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How to Lock Up Your Bike

Updated: May 4, 2021

Written by Kevin Fitzgerald (BLU volunteer & Kryptonite employee)

Bike theft has always been a deterrent to increased ridership, particularly in urban areas. Chances are, we all know someone who’s been impacted by bike theft in one way or another. The pandemic has only made this issue larger. The unprecedented boom in demand for bikes, the shortage of bikes globally, and rise in unemployment have all likely contributed to the rise in bike theft. There are, however, some common sense practices we can do to make it less likely we will fall victim to theft.

Tips for locking up your bike:

  1. Lock your bike to a solid object that it cannot be lifted over

  2. Lock your bike in a well-lit area with high foot traffic

  3. Make sure what you lock to cannot be cut easily (no chain link fences)

  4. Lock your bike according to value (grab the frame EVERY time, then rear wheel, then front wheel)

  5. Get the tightest fit possible inside the lock (the less room left inside the lock, the less likely a tool can be inserted inside the lock)

  6. Avoid leaving your bike out overnight whenever possible (this is when angle grinders come out)

  7. Find a bike rack whenever possible. If you have to use a street sign, check to ensure it’s secured to the ground (false poles exist – people remove the bolt connecting the pole to the base so you can lift it easily). Always avoid scaffolding.

Walking around the city, you’ll notice people lock their bikes up in a lot of different ways. The level of security needed really depends on the area you leave your bike and the duration you leave your bike locked. If you’re unsure of what lock to choose, please see your local bike shop so they can do a proper theft assessment to recommend the best lock for you.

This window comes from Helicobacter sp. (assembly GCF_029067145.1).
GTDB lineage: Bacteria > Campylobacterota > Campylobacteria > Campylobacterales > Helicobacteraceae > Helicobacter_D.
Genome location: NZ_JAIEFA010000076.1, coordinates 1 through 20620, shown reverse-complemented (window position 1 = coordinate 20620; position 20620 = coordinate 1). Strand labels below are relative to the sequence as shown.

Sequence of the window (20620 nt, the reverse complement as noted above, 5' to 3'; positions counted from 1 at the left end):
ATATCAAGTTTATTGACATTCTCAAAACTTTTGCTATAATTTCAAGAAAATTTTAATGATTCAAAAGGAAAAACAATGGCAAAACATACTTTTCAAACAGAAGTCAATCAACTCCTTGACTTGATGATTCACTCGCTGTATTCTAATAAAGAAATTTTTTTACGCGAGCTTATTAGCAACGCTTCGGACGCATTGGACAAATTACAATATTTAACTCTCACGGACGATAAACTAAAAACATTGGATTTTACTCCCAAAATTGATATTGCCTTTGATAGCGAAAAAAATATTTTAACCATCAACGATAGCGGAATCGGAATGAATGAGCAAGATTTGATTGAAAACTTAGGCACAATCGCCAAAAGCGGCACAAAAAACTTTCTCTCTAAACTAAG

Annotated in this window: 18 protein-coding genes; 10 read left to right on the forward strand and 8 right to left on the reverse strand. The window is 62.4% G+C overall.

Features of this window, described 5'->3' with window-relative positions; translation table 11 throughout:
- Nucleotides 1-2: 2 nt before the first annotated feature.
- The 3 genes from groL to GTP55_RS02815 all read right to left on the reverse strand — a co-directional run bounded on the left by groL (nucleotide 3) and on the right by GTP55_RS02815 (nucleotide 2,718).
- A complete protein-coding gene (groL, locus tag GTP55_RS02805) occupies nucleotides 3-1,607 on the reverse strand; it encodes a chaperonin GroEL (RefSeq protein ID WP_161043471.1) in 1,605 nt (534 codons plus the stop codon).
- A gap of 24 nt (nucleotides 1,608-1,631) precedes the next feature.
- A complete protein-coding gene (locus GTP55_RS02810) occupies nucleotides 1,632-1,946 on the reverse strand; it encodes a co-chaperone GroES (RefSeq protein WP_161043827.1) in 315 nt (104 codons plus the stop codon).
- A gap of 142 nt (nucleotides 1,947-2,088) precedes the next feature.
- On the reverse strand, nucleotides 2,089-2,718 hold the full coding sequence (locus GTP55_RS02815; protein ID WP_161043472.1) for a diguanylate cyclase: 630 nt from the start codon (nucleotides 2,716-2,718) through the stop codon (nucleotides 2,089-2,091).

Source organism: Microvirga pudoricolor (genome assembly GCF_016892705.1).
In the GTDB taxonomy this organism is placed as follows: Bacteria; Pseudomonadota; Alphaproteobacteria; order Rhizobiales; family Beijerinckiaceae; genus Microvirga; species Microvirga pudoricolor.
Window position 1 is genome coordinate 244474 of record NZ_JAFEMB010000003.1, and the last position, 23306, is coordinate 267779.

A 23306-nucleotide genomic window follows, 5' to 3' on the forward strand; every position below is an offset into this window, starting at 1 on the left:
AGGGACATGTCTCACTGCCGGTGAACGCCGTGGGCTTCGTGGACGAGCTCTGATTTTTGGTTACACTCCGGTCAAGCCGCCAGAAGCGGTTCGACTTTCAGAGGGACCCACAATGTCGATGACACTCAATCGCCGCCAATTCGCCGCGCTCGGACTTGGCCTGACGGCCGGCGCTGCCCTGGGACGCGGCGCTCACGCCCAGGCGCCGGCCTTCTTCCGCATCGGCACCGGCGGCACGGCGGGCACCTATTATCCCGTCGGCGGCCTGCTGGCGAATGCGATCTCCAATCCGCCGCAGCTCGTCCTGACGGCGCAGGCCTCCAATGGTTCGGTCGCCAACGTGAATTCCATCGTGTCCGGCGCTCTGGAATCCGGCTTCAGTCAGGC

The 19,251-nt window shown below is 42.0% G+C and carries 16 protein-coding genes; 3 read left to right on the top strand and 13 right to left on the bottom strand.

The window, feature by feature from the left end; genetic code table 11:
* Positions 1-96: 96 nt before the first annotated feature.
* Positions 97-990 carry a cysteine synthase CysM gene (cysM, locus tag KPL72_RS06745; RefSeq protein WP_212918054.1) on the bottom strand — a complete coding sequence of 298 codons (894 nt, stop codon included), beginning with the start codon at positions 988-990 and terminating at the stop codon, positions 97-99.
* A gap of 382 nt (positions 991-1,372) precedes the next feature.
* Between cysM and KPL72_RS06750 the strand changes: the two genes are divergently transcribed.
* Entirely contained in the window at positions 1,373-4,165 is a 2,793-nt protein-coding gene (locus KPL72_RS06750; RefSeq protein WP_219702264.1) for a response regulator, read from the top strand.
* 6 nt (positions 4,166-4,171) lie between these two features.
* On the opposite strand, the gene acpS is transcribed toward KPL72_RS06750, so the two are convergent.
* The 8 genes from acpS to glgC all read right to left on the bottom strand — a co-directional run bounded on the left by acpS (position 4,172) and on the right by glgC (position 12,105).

My Go-to Lock Up

When it comes to using your lock, my go-to recommendation is to use your lock to grab the seat stays of your frame, inside your rear wheel. Bonus points for getting the tightest fit possible. This is a bit of a personal preference but as long as you grab the frame and both wheels, you are doing it well. See below:

More locking options

If you wanted to invest more money into a more secure set up, I’d recommend looking into wheel locking solutions (look at Pinheads, Pitlock, or Hexlox). Some wheel locking solutions will require a key and some will require flipping your bike to remove the wheel (if the bike if locked up, you shouldn’t be able to flip it). Essentially, by using a wheel locking solution, you can get rid of the cable and use a smaller lock because you just have to grab your bike frame and the rack you’re locking to now. See below:

Cordless angle grinders are both affordable and will cut through any lock in a quick fashion. They are also loud and can create quite a scene when in use, which is why it’s important to avoid leaving your bike outside overnight whenever possible and locking your bike in areas with high foot traffic. If you must leave it outside, I’d recommend using multiple hardened steel bike locks (no cable locks).

Every lock can be compromised

That’s not to say that the lock you use doesn’t matter, because it does. A lock essentially buys you time. The stronger the lock, the more time. Using these tips should make it a little harder for your bike to get stolen.

If your bike does get stolen

If you find yourself victim to bike theft, here are some tips on steps you can take: Read more


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